On entering the gardens the distant traffic sounds faded away completely giving way to the sound of running water in the miniature channels around the garden, the rustling leaves and the singing birds. A paradise on earth as Persian gardens have been referred to by writers and poets for hundreds of years or more. We walked along the straight tree lined pathways (the formality, a feature of traditional Persian gardens) beside the water (another feature) making our way towards the house, built in 1931 during the Pahlavi Dynasty, opening as a museum in 2008.
After the hot dusty ride we were in need of some refreshment, so we found ourselves a table under a tall Plane tree, right next to the cool blue water of the small pool, on the terrace of the open air cafe. I could tell by the amount of highlighted hair that the women had allowed to escape from their headscarves or in some cases allowed the scarf to slip of completely that these were the well heeled of Tehran whiling away the time in these beautiful surroundings. Anyone under forty has never known anything except the constraints of this harsh government and the regulations regarding behaviour in public and are rebelling in any small way they can.
We ordered tea, which I knew by Iran standards would be an exorbitant price, but my pounds go a long way in Iran and it was worth it to be able to sit here and drink in the magical atmosphere. We sat looking towards the mountains, their peeks visible between the trees.
After the tea we went into the museum itself, a long low-rise building designed sympathetically to blend in with its surroundings. Inside is a treasure trove of Iranian handicrafts, antiques and carpets; traditional furnishings, earthenware and paraphernalia depicting a more traditional way of life. On the far side, paintings and framed photographs line the railings. Last but not least the gardens are dotted with models of famous Iranian historical monuments such as 33 Bridges in Esphahan, Gonbad-e-Qabus, in the town of the same name, and Shahyat Tower now Azadi Tower in Tehran. The models were commissioned in Italy for the huge celebration of 2500 years of Persian Empire which took place in October 1971, in the desert near to the ancient site of Persopolis outside the city of Shiraz. A tiny example of the money and detail lavished on this event. The models which are made from concrete resin and polyester and painted with oils were sadly never used and now stand forlornly if a little incongruously on the lawns of the garden museum.
For me the beauty of this place is the garden in all its detail and the tea terrace the perfect place to drink an Iranian glass of tea.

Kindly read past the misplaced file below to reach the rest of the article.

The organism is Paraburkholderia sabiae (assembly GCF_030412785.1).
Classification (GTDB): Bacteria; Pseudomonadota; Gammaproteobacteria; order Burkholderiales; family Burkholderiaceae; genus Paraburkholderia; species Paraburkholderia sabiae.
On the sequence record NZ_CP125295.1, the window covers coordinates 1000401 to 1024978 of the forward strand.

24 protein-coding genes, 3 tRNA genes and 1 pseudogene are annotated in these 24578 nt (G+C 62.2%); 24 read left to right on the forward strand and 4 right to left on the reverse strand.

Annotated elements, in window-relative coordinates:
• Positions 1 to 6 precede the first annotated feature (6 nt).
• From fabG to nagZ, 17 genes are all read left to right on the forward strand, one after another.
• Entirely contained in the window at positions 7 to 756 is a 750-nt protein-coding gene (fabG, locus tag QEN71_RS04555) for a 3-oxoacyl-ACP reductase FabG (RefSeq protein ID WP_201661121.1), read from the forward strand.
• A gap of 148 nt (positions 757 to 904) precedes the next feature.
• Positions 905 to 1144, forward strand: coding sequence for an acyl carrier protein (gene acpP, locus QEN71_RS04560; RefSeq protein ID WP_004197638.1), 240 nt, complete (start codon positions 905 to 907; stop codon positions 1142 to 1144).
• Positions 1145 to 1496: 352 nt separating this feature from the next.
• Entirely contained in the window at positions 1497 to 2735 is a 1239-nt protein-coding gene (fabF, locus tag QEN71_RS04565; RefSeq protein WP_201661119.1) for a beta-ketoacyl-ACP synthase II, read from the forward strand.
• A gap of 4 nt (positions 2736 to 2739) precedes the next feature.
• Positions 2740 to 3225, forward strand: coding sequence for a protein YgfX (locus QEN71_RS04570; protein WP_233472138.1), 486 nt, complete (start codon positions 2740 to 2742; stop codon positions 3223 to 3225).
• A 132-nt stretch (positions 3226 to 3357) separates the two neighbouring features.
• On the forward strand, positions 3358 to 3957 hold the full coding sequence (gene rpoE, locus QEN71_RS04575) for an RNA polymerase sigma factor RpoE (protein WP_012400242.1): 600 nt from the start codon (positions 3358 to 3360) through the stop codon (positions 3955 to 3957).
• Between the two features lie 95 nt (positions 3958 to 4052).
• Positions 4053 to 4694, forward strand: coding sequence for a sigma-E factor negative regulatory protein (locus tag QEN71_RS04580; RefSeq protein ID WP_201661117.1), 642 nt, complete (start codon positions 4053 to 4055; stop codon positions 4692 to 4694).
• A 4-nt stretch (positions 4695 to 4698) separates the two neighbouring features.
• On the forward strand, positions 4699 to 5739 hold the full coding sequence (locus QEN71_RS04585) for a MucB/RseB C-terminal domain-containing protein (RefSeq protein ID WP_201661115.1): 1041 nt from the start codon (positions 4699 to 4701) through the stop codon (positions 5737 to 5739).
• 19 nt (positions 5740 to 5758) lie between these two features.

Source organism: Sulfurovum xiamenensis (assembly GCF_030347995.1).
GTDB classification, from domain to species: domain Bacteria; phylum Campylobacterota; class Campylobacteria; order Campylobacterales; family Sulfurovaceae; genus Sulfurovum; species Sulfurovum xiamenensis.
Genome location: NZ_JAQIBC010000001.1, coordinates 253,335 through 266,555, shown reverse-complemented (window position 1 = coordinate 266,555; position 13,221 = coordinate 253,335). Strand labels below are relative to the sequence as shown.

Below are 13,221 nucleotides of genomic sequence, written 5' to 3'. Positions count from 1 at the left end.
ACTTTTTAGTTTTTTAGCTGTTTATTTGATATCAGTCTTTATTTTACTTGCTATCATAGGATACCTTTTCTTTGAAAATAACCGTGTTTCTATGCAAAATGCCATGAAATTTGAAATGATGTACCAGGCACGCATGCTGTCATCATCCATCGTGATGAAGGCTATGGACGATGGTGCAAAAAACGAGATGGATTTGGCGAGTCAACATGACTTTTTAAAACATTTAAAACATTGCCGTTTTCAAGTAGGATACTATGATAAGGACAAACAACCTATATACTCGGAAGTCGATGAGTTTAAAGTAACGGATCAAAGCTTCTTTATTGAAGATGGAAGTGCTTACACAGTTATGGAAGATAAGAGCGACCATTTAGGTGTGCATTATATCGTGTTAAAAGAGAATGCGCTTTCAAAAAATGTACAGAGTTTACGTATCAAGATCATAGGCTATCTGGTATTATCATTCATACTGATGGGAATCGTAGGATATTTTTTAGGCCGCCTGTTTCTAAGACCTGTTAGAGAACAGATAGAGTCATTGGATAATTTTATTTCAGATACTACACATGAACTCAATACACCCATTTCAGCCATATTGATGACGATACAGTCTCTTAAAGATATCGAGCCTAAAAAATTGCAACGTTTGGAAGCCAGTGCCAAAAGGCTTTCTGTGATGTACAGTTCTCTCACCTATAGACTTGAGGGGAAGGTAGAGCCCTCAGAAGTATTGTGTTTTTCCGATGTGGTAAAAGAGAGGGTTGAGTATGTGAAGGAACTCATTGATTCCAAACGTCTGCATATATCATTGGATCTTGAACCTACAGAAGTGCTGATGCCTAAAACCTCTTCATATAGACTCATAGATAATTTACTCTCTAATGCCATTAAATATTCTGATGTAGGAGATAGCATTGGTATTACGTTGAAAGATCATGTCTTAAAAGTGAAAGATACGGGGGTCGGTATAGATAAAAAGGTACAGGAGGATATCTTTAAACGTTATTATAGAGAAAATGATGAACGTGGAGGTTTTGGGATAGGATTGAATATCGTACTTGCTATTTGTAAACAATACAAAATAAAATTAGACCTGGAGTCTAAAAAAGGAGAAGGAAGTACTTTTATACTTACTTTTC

Address of the Garden Museum. Tehran, Fereshteh, Professor Hesabi Street (Opposite Professor Hesabi Museum)
*Fereshteh means fairy in Persian. (Note of the Editor)
Life is changing rapidly in Iran and until not long ago there were still very few supermarkets. Although Iran now has supermarkets selling every culinary requirement, the majority of people still buy from the small independently owned stores. From the shops selling only dairy produce to the bakery that sells only one type of bread, there are many types, and to the pastry shops selling myriad cakes and pastries, food shopping in Iran is still a sensory delight thanks to these independent shops that still thrive all over the country, each shop specialising in one product.
Step foot into a greengrocers and be overwhelmed by the sights and smells that await you from the piles of bright red pomegranates in autumn to the bunches of sweet green and black grapes in summer cascading over the wooden boxes, to the bright oranges and yellows in winter when piles of tangerines, mandarins and lemons fill the counters.
Drift into a fruit and nut emporium and be surprised by the sheer variety or come across a grocery shop and be greeted by the pungent aroma of freshly bottled pickles long before you actually enter the Aladdin’s cave of epicurean delights where packs of dried fruit, dried Mohammady rose heads and bottles of distilled herbs and rose water jostle for a place in the front row. Around every corner a scene awaits to delight the food shopper even if only purchasing a few vegetables to add to a lunch when unexpected guests arrive. Never underestimate the power of food and how it plays upon our hearts and senses as we lovingly prepare a favourite dish.